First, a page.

Several miles away, King Jones is waking up. Weak and covered with sweat, his head feels light and tense, the whole right side still aching where the gun report occurred. But the peaceful song of birds quickly soothes him. For once he has nothing to do. The only reason he even needs to get up is so that he can pee. But the luxury of lying in bed and just listening to the sounds around the house makes him worry. He is still shy. No matter what this process has done, it hasn’t taken away his basic personality. Besides, he doesn’t know where the bathroom is, and he doesn’t want to make his debut in the group by letting them know that he has to pee.
A woman he recognizes from when they first came to him years before enters the room as he contemplates bladder control. She carries a tray with a tomato, cheese, and lettuce sandwich on it along with a tall glass of iced tea. He wonders how long he can keep his bladder under control as she glances over the tray at him and says, “Least it wasn’t your whole body, was it? Just your head.” She points at the bandage near the back of his skull as she smiles mischievously down at him.
“It’s not bad yet” she continues. “Wait till you get up and try to function normally. It takes time to get used to your new circumstances. You can eat, though. And it feels just like the real thing...well, it is the real thing, sort of.” She searches his eyes for something, then gives one of her cackles.
“You don’t know what the fuck I’m talking about, do you? Really! Me? I did it all with downs, man. And booze. Well, also smack, but it was the whiskey and the ludes that did it. It all came when I didn’t want it. And it took a long time, just like you, once I got here, to overcome my need to get wasted. Most of us have had to deal with that – it was our whole bodies that we put down; but for you, you just acted weird all the time and made people wonder about your cock and why you wore gloves.
“I’m here to take care of you, though, not confuse you. I’m sorry. You been away longer than any of us. Nearly four months. Had some worried, but not me. Like I say, it takes awhile.
“Worst thing is just coming out of it, getting used to a different sense of equilibrium. And there’s some things that are impossible which we can talk about later, like you’ll never have to pee again and all that body stuff. ‘Course, music’s got to be sort of relearned. But it all starts in your mind now, not in your body. Ain’t that a gas? I always thought it was the body that drove the soul or the groove or the funk or whatever you want to call it. But it isn’t. It’s your mind. That’s your soul. Everything from there out is learned. The body is nothing but an extension...at least it is for us now. Maybe it was before, too. We don’t really know. There’s a lot we just really can’t figure out.”
Jones gets a good deal of this, but he still needs to pee. “Um, I need to go to the bathroom,” he finally says quietly.
“Oh sure, it’s down the hall. Second door on the left.” She waits as he tries to sit up.
“Sorry,” she says finally, and bends toward the bed to help him. She isn’t surprised at how light he feels and how easy it is to help move him. She wonders, though, how much he will need her help figuring things out. That’s the main thing everyone is concerned about: he just isn’t like a lot of them. His ego is practically nonexistent. They have no idea if he will make it all the way.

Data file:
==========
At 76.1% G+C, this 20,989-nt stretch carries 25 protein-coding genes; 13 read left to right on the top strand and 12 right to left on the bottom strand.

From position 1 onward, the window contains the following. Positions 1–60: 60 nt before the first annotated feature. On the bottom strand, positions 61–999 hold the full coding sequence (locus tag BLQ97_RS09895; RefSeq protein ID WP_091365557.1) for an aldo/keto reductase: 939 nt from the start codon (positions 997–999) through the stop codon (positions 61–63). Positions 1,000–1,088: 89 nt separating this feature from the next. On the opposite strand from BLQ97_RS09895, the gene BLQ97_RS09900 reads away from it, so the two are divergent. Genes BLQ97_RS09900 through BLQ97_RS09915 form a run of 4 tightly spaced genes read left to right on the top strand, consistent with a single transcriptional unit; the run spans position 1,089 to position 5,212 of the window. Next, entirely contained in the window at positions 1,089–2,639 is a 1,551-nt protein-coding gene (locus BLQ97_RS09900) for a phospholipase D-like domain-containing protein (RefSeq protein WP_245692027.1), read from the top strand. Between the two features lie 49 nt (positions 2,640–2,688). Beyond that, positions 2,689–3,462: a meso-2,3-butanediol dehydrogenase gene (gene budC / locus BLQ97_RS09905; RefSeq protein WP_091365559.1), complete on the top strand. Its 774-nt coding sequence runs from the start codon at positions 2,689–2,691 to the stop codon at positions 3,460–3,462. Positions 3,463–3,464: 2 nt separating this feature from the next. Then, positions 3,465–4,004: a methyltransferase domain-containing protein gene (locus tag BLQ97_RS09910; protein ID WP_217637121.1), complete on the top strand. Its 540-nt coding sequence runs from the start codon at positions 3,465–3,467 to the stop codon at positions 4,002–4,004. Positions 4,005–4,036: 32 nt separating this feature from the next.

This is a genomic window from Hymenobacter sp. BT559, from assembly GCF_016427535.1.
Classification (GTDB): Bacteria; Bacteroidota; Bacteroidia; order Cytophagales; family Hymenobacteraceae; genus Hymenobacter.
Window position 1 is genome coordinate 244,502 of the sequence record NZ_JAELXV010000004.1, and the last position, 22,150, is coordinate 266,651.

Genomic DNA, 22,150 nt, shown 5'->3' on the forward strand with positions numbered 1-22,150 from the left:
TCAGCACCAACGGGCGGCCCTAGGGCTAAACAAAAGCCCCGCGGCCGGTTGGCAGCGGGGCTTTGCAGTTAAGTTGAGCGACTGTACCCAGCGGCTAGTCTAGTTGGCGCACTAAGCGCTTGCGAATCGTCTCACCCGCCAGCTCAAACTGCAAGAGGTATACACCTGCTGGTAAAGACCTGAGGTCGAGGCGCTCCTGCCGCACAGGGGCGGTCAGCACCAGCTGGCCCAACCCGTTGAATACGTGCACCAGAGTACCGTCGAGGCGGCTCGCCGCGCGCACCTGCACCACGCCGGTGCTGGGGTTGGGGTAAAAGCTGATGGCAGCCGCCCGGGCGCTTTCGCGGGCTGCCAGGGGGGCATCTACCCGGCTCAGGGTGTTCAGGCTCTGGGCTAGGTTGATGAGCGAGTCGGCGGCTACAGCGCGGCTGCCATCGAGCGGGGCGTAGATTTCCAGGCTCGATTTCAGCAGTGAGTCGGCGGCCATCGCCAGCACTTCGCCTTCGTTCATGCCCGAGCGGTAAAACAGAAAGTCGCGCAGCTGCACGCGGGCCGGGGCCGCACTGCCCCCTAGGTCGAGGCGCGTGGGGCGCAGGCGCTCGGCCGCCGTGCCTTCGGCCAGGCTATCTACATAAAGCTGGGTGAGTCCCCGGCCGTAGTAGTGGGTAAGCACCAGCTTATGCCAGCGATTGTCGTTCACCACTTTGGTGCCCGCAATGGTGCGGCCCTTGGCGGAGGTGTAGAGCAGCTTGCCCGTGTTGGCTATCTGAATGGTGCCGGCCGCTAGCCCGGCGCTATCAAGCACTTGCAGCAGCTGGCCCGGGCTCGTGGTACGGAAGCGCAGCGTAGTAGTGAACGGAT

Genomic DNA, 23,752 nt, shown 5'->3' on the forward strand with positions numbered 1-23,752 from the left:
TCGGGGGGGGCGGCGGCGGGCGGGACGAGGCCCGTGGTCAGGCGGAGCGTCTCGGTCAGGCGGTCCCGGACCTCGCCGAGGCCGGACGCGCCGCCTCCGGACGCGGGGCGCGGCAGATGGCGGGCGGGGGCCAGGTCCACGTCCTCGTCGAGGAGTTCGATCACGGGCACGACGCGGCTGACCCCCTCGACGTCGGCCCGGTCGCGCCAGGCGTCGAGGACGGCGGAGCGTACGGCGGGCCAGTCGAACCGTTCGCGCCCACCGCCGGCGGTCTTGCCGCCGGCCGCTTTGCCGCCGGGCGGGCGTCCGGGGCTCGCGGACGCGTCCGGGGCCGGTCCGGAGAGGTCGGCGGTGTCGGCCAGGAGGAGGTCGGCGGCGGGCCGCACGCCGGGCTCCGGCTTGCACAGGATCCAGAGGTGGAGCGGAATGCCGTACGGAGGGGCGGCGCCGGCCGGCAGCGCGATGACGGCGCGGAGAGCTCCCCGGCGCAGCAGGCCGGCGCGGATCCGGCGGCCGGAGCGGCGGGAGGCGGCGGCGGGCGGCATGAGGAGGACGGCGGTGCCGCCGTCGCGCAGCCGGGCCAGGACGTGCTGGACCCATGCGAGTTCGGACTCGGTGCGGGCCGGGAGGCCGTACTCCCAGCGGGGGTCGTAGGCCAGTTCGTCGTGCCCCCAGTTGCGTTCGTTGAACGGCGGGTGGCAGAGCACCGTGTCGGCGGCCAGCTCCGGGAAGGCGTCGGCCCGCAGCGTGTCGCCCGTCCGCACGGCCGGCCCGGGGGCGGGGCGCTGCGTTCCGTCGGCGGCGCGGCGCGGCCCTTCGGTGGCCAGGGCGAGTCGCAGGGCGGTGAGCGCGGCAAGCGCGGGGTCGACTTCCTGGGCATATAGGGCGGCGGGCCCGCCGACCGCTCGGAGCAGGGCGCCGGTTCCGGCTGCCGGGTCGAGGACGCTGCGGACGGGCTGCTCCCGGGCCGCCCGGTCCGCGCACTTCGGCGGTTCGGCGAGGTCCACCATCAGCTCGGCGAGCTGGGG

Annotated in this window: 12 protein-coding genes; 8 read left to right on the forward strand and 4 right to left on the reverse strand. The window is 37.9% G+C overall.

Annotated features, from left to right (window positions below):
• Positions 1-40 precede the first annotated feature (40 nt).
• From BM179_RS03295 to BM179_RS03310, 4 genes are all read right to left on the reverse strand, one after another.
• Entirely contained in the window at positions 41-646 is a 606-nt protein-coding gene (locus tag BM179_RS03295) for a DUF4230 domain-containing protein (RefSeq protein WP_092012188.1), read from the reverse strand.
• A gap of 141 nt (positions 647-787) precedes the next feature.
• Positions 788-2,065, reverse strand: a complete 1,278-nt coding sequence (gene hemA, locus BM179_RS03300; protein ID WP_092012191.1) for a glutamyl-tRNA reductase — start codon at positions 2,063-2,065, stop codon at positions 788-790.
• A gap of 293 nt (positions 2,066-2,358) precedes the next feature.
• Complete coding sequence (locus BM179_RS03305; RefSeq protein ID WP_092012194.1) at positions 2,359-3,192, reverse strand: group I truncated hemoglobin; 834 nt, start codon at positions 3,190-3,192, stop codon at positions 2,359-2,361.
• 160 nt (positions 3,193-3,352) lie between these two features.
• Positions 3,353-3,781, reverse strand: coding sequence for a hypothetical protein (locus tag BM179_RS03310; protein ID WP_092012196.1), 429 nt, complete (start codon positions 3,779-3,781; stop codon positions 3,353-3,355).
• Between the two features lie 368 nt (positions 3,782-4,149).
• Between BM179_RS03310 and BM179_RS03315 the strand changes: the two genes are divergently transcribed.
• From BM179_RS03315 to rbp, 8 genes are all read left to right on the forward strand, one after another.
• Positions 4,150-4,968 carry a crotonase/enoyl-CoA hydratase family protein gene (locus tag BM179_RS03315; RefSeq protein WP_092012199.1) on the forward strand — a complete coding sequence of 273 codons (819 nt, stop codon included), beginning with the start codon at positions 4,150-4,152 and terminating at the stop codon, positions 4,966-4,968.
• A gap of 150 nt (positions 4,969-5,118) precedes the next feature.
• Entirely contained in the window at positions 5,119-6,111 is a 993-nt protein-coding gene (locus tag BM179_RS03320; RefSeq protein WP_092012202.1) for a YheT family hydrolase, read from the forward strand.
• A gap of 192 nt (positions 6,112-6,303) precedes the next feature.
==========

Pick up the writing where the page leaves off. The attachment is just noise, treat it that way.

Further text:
When he comes back, she sees the look of confusion she expected. Again, the sly grin. “Didn’t have to, huh?”
He looks at the floor.
“It takes a while for your body and mind to figure each other out again. Your body doesn’t have to pee, your mind does...which means that you don’t really have to go. It’s just learned. After awhile you’ll stop feeling that pressure. It’s not really there. That’s the good thing. The bad thing, and none of us talk about this much, so don’t tell anyone I told you, is that sex is out the window. Easiest way I can put it is that we’re not really here. Even if you feel like you need to rub your eyes or yawn or scratch something, it isn’t actually there. This state we’re in allows a good deal of compensation for not being here, but we can’t totally overcome the reality of physics. I never paid attention to stuff like that until I got this way, and now I wish I’d read more when I was in school, but I’m learning. When you talk to Jack he might be better able to help you make sense of it all, but most of us spent our lives creating, not learning how things work.”
“Are there children here?” he asks.
“Kids? Nah. You gotta know what you’re doing to get here. You’re probably the closest thing to a child we have.” She pauses to gauge his response and also to wonder if she has just offended him.
“At any rate,” she continues, “I think your work is fantastic. It’s a shame you can’t share it with people anymore. But we’re hoping to learn a lot from you. Now, eat this sandwich and try the tea. Both are very fresh and well worth the trip just in themselves. You’ve got a big day ahead of you. You’ve got a lot of people who are just dying to meet you. I think you’re going to be surprised who you see and what you learn.
Click Follow to receive emails when this author adds content on Bublish